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How surrogacy is changing lives

Culture Inclusion

How surrogacy is changing lives

Just over 5 years ago we were told that my wife had cancer, and that we should scrap any plans of having any more children.

So here's a short personal update of some incredible women in my life, and how I'm now on paternity leave after some amazing support...

Somehow, specialist surgery has kept my wife in remission, and even opened up the possibility to try IVF, but all the complications from those surgeries mounted over the years. She persisted like no other.

IVF commenced at the start of the COVID pandemic. We had multiple pregnancy losses and rounds of IVF, as well as losing both my in-laws to cancer. Work was hard, but also a distraction from the reality of everything.

The only option left open to us was surrogacy, an altruistic approach in the UK where an amazing woman can offer to carry your child for you (we'd been lucky enough to make our own embryos during our IVF attempts). Surrogacy in the UK cannot be done for financial gain, it can only be offered through friendship.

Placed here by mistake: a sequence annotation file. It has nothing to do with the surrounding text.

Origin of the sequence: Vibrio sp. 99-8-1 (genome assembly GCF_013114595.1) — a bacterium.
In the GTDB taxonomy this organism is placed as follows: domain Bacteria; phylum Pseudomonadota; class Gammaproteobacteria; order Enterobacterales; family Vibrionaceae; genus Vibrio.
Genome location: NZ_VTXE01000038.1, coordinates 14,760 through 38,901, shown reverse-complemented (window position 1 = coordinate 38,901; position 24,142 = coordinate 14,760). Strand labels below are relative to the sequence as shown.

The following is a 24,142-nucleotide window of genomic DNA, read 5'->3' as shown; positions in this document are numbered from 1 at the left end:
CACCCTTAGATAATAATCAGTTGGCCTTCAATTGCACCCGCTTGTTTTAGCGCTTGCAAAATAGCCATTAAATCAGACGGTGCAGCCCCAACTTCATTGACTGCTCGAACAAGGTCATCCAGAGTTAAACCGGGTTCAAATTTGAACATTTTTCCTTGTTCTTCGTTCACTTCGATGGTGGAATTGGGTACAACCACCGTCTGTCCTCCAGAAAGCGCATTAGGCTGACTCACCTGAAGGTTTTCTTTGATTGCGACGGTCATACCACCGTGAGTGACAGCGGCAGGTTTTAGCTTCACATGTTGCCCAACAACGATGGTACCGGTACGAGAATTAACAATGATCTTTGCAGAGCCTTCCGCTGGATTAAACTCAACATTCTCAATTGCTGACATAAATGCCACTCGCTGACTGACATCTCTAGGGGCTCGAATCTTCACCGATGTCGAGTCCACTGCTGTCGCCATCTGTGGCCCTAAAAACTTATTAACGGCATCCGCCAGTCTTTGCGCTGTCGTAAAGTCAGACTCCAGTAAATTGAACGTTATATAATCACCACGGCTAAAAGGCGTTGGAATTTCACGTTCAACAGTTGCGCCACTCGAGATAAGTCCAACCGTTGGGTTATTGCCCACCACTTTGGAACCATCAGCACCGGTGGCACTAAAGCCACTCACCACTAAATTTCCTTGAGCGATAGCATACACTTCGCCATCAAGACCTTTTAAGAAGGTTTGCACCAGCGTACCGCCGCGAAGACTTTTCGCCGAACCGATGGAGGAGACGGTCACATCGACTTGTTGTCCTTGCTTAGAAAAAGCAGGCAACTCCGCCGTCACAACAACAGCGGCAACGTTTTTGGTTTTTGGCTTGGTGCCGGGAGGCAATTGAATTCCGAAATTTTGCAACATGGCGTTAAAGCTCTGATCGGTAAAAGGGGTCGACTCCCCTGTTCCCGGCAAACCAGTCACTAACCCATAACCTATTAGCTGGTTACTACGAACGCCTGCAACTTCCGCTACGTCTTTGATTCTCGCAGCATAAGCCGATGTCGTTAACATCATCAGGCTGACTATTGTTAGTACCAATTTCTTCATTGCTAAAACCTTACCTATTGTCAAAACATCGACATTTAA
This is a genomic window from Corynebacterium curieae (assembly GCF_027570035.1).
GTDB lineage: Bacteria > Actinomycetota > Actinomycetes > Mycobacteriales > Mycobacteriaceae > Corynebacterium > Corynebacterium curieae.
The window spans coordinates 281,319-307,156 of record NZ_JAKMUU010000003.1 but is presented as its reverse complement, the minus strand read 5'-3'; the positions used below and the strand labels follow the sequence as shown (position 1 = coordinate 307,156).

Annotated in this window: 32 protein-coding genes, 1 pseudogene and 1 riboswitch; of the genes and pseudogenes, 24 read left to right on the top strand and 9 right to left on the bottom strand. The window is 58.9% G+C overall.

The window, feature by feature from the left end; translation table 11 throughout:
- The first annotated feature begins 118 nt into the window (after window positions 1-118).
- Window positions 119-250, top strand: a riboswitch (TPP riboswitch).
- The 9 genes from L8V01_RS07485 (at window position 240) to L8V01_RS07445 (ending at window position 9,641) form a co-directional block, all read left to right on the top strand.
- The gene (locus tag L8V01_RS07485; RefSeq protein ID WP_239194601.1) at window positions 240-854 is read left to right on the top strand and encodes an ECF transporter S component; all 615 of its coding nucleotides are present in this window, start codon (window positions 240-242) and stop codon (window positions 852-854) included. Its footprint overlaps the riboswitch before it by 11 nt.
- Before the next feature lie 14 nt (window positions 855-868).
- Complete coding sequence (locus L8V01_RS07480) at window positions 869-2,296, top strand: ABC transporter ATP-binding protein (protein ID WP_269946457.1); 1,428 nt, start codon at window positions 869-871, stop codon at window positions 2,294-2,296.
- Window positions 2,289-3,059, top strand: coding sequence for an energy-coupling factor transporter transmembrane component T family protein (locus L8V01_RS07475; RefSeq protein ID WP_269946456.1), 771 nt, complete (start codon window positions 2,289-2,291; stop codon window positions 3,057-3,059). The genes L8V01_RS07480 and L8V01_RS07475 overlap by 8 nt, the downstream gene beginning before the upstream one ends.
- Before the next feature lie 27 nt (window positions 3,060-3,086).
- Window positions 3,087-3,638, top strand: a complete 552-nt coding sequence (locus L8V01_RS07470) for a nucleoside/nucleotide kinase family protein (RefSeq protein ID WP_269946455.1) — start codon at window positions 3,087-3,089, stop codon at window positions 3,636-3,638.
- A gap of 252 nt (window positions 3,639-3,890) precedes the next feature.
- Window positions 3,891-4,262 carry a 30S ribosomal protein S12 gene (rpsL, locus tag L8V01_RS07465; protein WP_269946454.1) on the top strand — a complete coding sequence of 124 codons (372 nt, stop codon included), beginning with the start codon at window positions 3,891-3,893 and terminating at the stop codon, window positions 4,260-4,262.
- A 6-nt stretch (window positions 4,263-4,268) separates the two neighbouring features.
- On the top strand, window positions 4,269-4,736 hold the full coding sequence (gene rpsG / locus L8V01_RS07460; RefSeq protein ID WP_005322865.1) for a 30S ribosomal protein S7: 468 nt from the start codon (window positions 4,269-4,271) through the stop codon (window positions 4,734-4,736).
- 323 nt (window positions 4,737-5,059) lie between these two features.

An incredible friend of ours, met through the surrogacy community, offered to be our surrogate last year. And after a successful IVF transfer, a lot of growing time, our little boy Toby was born over the weekend!

I don't think our friend will ever realise the sheer scale of a miracle she has given us. Whatever you consider as selfless, this is the epitome. I've realised that even in our darkest moments, there are those who can bring back some light into our lives.

Alongside that incredible human, I've also been extremely lucky to find myself working for Nationwide Building Society during this time, and benefitting from the generous paternity leave and Surrogacy policy it has in place.

A few asks if you are reading this.

1. Please go and read up on the amazing world that is surrogacy in the UK.

2. If your employer doesn't have a surrogacy policy in place (they might default to adoption policy), then get them to add one. It's different. And difference is important.

3. Remember that you don't always know what your work colleagues are going through (I definitely haven't always got this right myself), so always give others the space to talk. You don't know what else they're facing into.